Summer 2015 - HIST 322 D100

Atlantic and Pacific Migration (4)

Class Number: 3573

Delivery Method: In Person

Overview

  • Course Times + Location:

    Mo 9:30 AM – 12:20 PM
    BLU 9655, Burnaby

  • Exam Times + Location:

    Aug 18, 2015
    8:30 AM – 11:30 AM
    AQ 3003, Burnaby

  • Prerequisites:

    45 units including nine units of lower division history.

Description

CALENDAR DESCRIPTION:

Topics in the history of Atlantic and Pacific migrations to the Americas with attention given to the contexts from which the migrants came, why they migrated, and how they adjusted. Examples may be taken from the United States, Canada and Latin America.

COURSE DETAILS:

Over the course of the last few centuries, great numbers of people have crossed both the Atlantic and the Pacific – just one part of a worldwide phenomenon that has resulted in the movement of millions of people in search of labour or other opportunities in places new to them. In this course, we will analyze and compare patterns of Atlantic and Pacific migration during this period, with a particular focus on the impact of these migrations on those areas of the Americas that now comprise Canada and the United States. In order to locate migration to these destinations within the larger context of transoceanic migration to the American continent as a whole, we will compare them to destination countries in Latin America at key junctures. Questions we will explore include identifying parallels and differences in the historical conditions that provided the impetus for emigration to North America, and the impact of Canadian and U.S. immigration law and policy on the shape migration streams across both the Atlantic and the Pacific assumed over time. We will also consider ways in which historical accounts of immigration have changed over time with an eye toward understanding why conventional narratives have come under increasing challenge by historians during recent decades. Other topics we will consider include forced migration, return migration, and the experiences of various immigrant groups in both urban and rural contexts.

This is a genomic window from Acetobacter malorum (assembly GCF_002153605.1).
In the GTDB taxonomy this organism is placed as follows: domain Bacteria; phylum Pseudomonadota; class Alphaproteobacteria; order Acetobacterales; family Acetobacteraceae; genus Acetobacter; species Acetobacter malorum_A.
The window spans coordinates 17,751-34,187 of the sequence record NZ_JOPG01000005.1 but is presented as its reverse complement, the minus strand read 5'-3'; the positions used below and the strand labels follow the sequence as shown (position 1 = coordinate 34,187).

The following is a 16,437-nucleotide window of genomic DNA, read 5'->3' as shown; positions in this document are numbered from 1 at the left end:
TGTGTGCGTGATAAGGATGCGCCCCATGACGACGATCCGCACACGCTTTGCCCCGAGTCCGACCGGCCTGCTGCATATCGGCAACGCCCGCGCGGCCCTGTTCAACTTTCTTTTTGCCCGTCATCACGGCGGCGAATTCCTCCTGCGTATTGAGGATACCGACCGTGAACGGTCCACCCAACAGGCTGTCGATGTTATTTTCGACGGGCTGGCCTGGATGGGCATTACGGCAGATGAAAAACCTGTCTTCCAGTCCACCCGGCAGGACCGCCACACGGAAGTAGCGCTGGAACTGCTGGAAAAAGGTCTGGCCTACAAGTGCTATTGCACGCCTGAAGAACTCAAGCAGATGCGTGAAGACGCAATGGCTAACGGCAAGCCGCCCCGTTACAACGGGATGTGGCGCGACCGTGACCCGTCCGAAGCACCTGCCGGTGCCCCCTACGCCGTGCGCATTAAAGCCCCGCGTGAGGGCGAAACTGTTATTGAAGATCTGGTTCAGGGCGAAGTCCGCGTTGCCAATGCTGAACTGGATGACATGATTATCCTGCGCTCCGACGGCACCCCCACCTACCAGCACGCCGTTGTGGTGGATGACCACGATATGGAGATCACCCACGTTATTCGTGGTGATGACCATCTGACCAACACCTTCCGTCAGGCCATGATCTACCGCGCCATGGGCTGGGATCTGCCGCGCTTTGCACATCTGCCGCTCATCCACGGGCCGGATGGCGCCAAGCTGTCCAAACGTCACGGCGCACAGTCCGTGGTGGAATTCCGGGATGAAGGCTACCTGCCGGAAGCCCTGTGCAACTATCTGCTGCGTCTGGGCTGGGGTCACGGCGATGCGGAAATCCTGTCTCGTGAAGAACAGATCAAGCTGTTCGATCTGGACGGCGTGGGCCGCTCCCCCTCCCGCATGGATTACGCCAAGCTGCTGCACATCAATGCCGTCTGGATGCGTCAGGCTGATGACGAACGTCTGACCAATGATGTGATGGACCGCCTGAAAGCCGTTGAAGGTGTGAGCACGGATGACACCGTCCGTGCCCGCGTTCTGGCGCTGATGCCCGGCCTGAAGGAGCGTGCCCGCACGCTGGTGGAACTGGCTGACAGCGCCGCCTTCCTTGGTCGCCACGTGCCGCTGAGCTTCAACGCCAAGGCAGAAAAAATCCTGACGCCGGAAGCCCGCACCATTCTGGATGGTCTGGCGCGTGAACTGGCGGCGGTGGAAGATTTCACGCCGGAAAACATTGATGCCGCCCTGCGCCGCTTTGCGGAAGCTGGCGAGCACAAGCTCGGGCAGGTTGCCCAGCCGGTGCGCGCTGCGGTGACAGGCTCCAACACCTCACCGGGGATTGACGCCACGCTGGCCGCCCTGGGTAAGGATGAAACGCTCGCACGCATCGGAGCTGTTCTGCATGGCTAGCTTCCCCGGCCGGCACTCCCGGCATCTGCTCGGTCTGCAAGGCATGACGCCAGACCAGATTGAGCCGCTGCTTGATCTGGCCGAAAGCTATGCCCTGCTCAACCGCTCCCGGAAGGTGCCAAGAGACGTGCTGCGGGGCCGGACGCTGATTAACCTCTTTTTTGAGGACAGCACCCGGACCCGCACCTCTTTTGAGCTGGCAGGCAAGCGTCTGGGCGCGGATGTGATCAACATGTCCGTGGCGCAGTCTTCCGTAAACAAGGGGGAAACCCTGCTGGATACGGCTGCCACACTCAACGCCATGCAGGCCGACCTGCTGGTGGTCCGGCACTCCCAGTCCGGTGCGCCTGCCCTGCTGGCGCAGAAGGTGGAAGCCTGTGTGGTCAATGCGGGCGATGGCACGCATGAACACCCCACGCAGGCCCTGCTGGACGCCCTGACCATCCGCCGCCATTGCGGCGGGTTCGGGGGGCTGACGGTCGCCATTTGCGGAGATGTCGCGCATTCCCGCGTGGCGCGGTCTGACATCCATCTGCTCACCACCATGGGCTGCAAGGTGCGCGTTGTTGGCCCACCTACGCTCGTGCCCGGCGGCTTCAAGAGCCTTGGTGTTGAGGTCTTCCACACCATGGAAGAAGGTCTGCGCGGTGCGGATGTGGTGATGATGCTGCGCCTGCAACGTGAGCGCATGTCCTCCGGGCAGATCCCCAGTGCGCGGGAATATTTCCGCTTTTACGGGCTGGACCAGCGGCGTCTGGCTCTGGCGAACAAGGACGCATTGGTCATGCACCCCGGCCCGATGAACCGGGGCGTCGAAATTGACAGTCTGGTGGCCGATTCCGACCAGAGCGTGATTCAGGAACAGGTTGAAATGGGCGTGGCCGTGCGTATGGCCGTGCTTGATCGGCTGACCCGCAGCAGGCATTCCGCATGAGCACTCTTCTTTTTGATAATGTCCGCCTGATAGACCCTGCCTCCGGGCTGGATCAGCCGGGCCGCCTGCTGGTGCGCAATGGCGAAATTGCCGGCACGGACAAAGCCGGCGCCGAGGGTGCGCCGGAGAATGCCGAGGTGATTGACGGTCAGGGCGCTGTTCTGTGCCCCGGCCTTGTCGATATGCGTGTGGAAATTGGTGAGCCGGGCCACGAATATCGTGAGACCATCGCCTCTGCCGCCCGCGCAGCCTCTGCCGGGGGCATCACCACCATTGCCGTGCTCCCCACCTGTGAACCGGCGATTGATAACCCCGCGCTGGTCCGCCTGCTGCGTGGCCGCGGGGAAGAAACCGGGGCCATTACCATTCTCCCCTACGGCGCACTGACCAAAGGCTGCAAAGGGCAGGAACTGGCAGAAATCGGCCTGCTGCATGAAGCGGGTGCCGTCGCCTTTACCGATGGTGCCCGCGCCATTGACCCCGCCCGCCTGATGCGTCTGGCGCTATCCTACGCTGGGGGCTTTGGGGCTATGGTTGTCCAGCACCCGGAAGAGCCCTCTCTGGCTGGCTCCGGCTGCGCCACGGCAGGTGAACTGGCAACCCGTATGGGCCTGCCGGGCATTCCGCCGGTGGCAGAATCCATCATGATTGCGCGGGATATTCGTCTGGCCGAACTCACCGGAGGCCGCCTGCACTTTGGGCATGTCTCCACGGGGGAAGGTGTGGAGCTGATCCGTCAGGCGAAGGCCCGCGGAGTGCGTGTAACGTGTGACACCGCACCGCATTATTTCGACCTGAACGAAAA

This course is designed to help students develop a critical understanding of transatlantic and transpacific migration history as it relates to Canada and the United States. It is also intended to give students a broad understanding of the patterns and processes associated with migration, and to familiarize students with comparative and transnational historical methodologies. This course will also provide students with an opportunity to hone their ability to critically evaluate historical evidence and scholarly arguments, and to develop scholarly arguments of their own.

Grading

  • Participation 20%
  • Presentation & Outline 10%
  • Midterm 20%
  • Final Paper (primary and secondary source-based analysis) 25%
  • Final Exam 25%

Materials

REQUIRED READING:

Barrington Walker, ed., The History of Immigration and Racism in Canada: Essential Readings (Canadian Scholars Press, 2008).

Assigned articles and primary sources available through the SFU Library or Canvas.

Registrar Notes:

SFU’s Academic Integrity web site http://students.sfu.ca/academicintegrity.html is filled with information on what is meant by academic dishonesty, where you can find resources to help with your studies and the consequences of cheating.  Check out the site for more information and videos that help explain the issues in plain English.

Each student is responsible for his or her conduct as it affects the University community.  Academic dishonesty, in whatever form, is ultimately destructive of the values of the University. Furthermore, it is unfair and discouraging to the majority of students who pursue their studies honestly. Scholarly integrity is required of all members of the University. http://www.sfu.ca/policies/gazette/student/s10-01.html

ACADEMIC INTEGRITY: YOUR WORK, YOUR SUCCESS